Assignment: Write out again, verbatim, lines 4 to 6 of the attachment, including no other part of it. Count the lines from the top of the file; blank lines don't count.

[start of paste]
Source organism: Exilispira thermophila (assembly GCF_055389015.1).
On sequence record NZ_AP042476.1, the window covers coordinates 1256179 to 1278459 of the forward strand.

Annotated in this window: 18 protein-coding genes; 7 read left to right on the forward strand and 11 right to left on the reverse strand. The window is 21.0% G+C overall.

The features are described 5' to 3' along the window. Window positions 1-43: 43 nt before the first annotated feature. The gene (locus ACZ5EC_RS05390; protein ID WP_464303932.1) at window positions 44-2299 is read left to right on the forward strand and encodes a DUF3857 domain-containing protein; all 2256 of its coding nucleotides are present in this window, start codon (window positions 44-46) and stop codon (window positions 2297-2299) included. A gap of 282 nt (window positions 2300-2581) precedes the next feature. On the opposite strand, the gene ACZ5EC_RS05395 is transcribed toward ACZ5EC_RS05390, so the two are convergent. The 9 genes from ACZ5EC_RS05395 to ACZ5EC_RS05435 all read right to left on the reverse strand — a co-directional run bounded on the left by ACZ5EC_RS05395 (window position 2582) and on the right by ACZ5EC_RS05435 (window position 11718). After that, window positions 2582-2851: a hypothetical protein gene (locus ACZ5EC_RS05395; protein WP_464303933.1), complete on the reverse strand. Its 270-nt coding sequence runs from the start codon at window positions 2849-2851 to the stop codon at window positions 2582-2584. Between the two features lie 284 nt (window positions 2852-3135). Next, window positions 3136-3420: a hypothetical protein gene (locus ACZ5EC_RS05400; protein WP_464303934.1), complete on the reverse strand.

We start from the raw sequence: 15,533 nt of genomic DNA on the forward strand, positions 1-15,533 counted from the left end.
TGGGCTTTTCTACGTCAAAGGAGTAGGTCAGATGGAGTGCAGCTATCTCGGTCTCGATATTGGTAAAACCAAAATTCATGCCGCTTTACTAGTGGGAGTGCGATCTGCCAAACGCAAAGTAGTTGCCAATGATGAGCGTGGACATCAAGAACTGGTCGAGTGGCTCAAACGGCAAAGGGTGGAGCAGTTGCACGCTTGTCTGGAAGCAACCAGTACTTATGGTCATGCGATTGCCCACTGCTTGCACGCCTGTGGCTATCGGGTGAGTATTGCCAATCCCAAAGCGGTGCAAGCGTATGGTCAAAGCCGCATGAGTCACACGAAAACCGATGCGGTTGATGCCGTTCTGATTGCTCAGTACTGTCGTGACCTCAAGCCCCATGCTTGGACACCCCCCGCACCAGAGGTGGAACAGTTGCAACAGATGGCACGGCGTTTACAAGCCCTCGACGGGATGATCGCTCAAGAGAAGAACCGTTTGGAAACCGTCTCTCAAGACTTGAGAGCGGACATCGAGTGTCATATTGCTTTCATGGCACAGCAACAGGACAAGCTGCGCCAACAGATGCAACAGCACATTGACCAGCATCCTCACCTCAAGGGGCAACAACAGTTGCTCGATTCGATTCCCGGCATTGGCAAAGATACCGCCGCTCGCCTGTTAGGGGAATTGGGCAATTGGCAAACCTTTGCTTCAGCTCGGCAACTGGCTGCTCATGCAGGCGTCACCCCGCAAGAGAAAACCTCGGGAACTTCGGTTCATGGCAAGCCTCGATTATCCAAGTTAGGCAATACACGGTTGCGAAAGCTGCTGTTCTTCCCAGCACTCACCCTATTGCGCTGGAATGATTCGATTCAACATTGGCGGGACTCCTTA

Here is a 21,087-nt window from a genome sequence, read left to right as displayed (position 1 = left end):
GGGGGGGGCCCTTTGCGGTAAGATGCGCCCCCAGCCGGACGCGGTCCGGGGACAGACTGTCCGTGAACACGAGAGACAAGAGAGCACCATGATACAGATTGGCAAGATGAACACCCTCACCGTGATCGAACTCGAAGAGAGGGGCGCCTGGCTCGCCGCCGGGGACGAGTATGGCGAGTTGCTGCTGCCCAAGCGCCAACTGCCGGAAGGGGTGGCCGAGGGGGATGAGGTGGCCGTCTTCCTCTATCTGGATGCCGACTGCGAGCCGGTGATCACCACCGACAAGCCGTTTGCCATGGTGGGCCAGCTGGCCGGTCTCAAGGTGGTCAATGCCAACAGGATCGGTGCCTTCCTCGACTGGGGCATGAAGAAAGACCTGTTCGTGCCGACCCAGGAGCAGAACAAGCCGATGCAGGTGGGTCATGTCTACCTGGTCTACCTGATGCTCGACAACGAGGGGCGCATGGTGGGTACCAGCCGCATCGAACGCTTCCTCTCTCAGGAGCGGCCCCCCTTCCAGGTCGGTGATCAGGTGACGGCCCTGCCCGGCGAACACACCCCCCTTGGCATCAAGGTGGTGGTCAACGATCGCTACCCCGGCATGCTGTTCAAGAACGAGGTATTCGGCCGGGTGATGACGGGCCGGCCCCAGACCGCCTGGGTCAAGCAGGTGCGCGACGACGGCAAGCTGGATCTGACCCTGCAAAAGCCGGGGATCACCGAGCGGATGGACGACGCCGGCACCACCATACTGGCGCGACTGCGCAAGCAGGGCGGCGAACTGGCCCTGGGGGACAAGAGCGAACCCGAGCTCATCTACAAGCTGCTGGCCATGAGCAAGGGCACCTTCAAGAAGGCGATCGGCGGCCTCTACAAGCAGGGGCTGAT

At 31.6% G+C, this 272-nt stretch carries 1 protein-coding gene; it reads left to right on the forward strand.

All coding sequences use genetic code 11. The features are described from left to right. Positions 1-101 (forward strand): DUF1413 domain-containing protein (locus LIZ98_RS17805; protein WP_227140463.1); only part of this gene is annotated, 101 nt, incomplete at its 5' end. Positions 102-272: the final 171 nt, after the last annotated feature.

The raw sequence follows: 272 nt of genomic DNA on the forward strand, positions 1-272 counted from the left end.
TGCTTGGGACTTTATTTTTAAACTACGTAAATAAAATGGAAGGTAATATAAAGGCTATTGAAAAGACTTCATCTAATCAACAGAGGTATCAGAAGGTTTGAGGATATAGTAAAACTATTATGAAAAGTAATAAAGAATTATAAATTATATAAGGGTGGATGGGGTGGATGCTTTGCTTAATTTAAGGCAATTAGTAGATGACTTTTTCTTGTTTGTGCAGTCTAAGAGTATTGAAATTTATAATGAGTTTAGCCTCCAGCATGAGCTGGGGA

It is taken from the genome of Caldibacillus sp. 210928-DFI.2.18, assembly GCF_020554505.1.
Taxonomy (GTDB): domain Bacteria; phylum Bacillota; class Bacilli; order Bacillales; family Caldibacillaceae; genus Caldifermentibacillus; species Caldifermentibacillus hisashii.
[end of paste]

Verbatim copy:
The features are described 5' to 3' along the window. Window positions 1-43: 43 nt before the first annotated feature. The gene (locus ACZ5EC_RS05390; protein ID WP_464303932.1) at window positions 44-2299 is read left to right on the forward strand and encodes a DUF3857 domain-containing protein; all 2256 of its coding nucleotides are present in this window, start codon (window positions 44-46) and stop codon (window positions 2297-2299) included. A gap of 282 nt (window positions 2300-2581) precedes the next feature. On the opposite strand, the gene ACZ5EC_RS05395 is transcribed toward ACZ5EC_RS05390, so the two are convergent. The 9 genes from ACZ5EC_RS05395 to ACZ5EC_RS05435 all read right to left on the reverse strand — a co-directional run bounded on the left by ACZ5EC_RS05395 (window position 2582) and on the right by ACZ5EC_RS05435 (window position 11718). After that, window positions 2582-2851: a hypothetical protein gene (locus ACZ5EC_RS05395; protein WP_464303933.1), complete on the reverse strand. Its 270-nt coding sequence runs from the start codon at window positions 2849-2851 to the stop codon at window positions 2582-2584. Between the two features lie 284 nt (window positions 2852-3135). Next, window positions 3136-3420: a hypothetical protein gene (locus ACZ5EC_RS05400; protein WP_464303934.1), complete on the reverse strand.

We start from the raw sequence: 15,533 nt of genomic DNA on the forward strand, positions 1-15,533 counted from the left end.
TGGGCTTTTCTACGTCAAAGGAGTAGGTCAGATGGAGTGCAGCTATCTCGGTCTCGATATTGGTAAAACCAAAATTCATGCCGCTTTACTAGTGGGAGTGCGATCTGCCAAACGCAAAGTAGTTGCCAATGATGAGCGTGGACATCAAGAACTGGTCGAGTGGCTCAAACGGCAAAGGGTGGAGCAGTTGCACGCTTGTCTGGAAGCAACCAGTACTTATGGTCATGCGATTGCCCACTGCTTGCACGCCTGTGGCTATCGGGTGAGTATTGCCAATCCCAAAGCGGTGCAAGCGTATGGTCAAAGCCGCATGAGTCACACGAAAACCGATGCGGTTGATGCCGTTCTGATTGCTCAGTACTGTCGTGACCTCAAGCCCCATGCTTGGACACCCCCCGCACCAGAGGTGGAACAGTTGCAACAGATGGCACGGCGTTTACAAGCCCTCGACGGGATGATCGCTCAAGAGAAGAACCGTTTGGAAACCGTCTCTCAAGACTTGAGAGCGGACATCGAGTGTCATATTGCTTTCATGGCACAGCAACAGGACAAGCTGCGCCAACAGATGCAACAGCACATTGACCAGCATCCTCACCTCAAGGGGCAACAACAGTTGCTCGATTCGATTCCCGGCATTGGCAAAGATACCGCCGCTCGCCTGTTAGGGGAATTGGGCAATTGGCAAACCTTTGCTTCAGCTCGGCAACTGGCTGCTCATGCAGGCGTCACCCCGCAAGAGAAAACCTCGGGAACTTCGGTTCATGGCAAGCCTCGATTATCCAAGTTAGGCAATACACGGTTGCGAAAGCTGCTGTTCTTCCCAGCACTCACCCTATTGCGCTGGAATGATTCGATTCAACATTGGCGGGACTCCTTA